With the Schwarzenegger governorship in its final weeks,
Capitol Weekly takes a look at the highs and lows of
a remarkable seven years.
From John Howard and Anthony York: "Schwarzenegger moved swiftly to clear out some of
partisan underbrush left from the Davis administration.
He won a repeal of a
bill that allowed undocumented workers to receive drivers’ licenses. He worked
with Wesson and John Burton to place a $15 billion package of deficit-reduction
bonds on the March 2004 ballot. He used the threat of an initiative to extract
concessions from Democrats to overhaul the state's
Though the state was racked with multi-billion dollar deficits, it seemed for a
time that there was hope in post-dot-com-bust California. Democrats and
Republicans seemed to be working together to solve
the state's problems, led by
the most unlikely of politicians."
"But those early victories created a false impression
of how easy it would be to
extract victories in the world of Sacramento politics.
And as California
reporters looked behind the show biz curtain, troubles
loomed on the political
Meanwhile, CW's Malcolm Maclachlan examined the governor's lengthy environmental record
and found mixed reviews.
"But Democratic legislators and some environmentalists
tell a more nuanced story, one filled with the kinds
of fights and
disagreements that always come with the legislative
"On the one hand, they praised a governor who stuck
his neck out, publicly
championed environmental causes and did some of his
best work on the
nitty-gritty issues that don’t always get much attention."
"On the other hand, they say the story behind the scenes
was not always what it
seemed — especially when it comes to the policy areas that
claimed as his major accomplishments."
CW wasn't alone assessing the governor's record. The L.A. Times' George Skelton also took a whack at
"Many critics may quibble that 21/2 stars is too generous. But Schwarzenegger deserves
credit for a solid finish on the following sorely needed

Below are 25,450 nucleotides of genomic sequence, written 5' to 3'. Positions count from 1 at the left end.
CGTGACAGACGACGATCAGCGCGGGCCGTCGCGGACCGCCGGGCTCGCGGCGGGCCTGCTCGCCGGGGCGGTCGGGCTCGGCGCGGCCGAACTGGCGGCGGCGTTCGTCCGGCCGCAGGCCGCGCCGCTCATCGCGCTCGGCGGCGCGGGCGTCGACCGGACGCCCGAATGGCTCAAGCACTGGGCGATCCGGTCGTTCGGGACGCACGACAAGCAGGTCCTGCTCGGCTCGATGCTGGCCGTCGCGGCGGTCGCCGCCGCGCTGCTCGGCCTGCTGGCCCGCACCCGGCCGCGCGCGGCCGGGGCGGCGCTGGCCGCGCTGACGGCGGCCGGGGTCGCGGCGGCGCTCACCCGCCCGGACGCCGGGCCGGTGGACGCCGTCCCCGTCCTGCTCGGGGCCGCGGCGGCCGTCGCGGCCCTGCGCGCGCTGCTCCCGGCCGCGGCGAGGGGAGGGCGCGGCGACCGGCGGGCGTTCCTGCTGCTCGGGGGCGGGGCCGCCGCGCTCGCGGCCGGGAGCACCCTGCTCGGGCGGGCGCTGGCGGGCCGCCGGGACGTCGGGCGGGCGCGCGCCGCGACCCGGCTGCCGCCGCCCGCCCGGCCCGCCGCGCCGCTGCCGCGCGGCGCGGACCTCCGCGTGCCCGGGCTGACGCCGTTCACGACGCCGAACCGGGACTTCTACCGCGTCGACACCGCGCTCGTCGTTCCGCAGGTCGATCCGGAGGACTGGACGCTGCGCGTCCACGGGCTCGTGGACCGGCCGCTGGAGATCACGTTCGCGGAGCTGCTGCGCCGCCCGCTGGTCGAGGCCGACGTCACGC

Open primary and independent redistricting systems.
Paired together, they should lead to the election of
some pragmatic legislators, who could become a moderating
influence on the currently polarized Capitol..."
"He stumbled over his own sound bites right out of
gate, made some bad missteps and never recovered."
"First mistake: demagoguing the vehicle license fee — the
so-called car tax — during his initial election campaign. "Outrageous,"
he asserted of Davis' raising of the fee back to its
historic level after it
had been temporarily cut in good times."
Cleaning up some odds and ends from the gubernatorial
campaign, we see that Nicandra Diaz Santillan -- remember her? -- is going to get $5,500 in back wages, reports Joe Rodriguez of the Mercury News.
"Ending an ordeal that may have doomed her race for
governor, Meg Whitman on Wednesday agreed to pay her
former maid back wages of
$5,500, an amount dwarfed by the political fallout created
illegal-immigrant housekeeper came out of the shadows to accuse
of cheating her."
"The settlement emerged after lawyers haggled for nearly
three hours at the California Division of Labor Standards
downtown San Jose. Both parties met afterward with
news reporters on the
sidewalk, issuing completely opposite readings of the
Also from the campaign trail: The medical pot industry is closely watching the outcome of the state attorney
"As Steve Cooley and Kamala Harris sweat out the ballot counting to determine California's next attorney general, perhaps no one is more
anxious than advocates for medical marijuana shops."
"Within the state medical marijuana industry, Cooley,
district attorney, is widely perceived as pot persona
non grata. It isn't just Cooley's aggressive prosecutions of alleged
abuses in Los Angeles dispensaries that stir medical
marijuana activists. There
are also his persistent declarations that he considers
medical pot dispensaries
to be illegal retail sales outlets."
The seemingly endless demands for tuition increases
at the University of California and the California
State University are drawing strong opposition from the general public, according to a new survey.
From Carla Rivera at the L.A. Times: "A strong majority of Californians are concerned about
steep tuition hikes at the University of California
and California State
University, according to a report released late Wednesday by the Public
Policy Institute of California."
"In addition, more respondents favored increasing their
own taxes than raising students fees."
"The findings are part of a statewide public survey
also found broad support for increasing state funding
of higher education,
combined with concern that education costs are keeping many
students from attending college."
And finally, we look into our Grand Theft Auto file and find the case of the forgotten police car
that went missing for three weeks -- and the officers didn't even know it.
"Millcreek police officers took five unmarked police
vehicles to Pittsburgh for a week of SWAT training. But in what Millcreek Police Chief Thomas Carlotti
"a perfect storm of mix-ups,'' they only returned with four of them."
"It wasn't until three weeks later, when Pittsburgh
called about the car left in a motel parking lot, that
realized a 2006 unmarked white Ford Crown Victoria had been left behind,
"Carlotti said he took disciplinary action against
officers responsible for the oversight, but citing
personnel reasons, he
declined to identify them or cite the type of discipline.
He did say they kept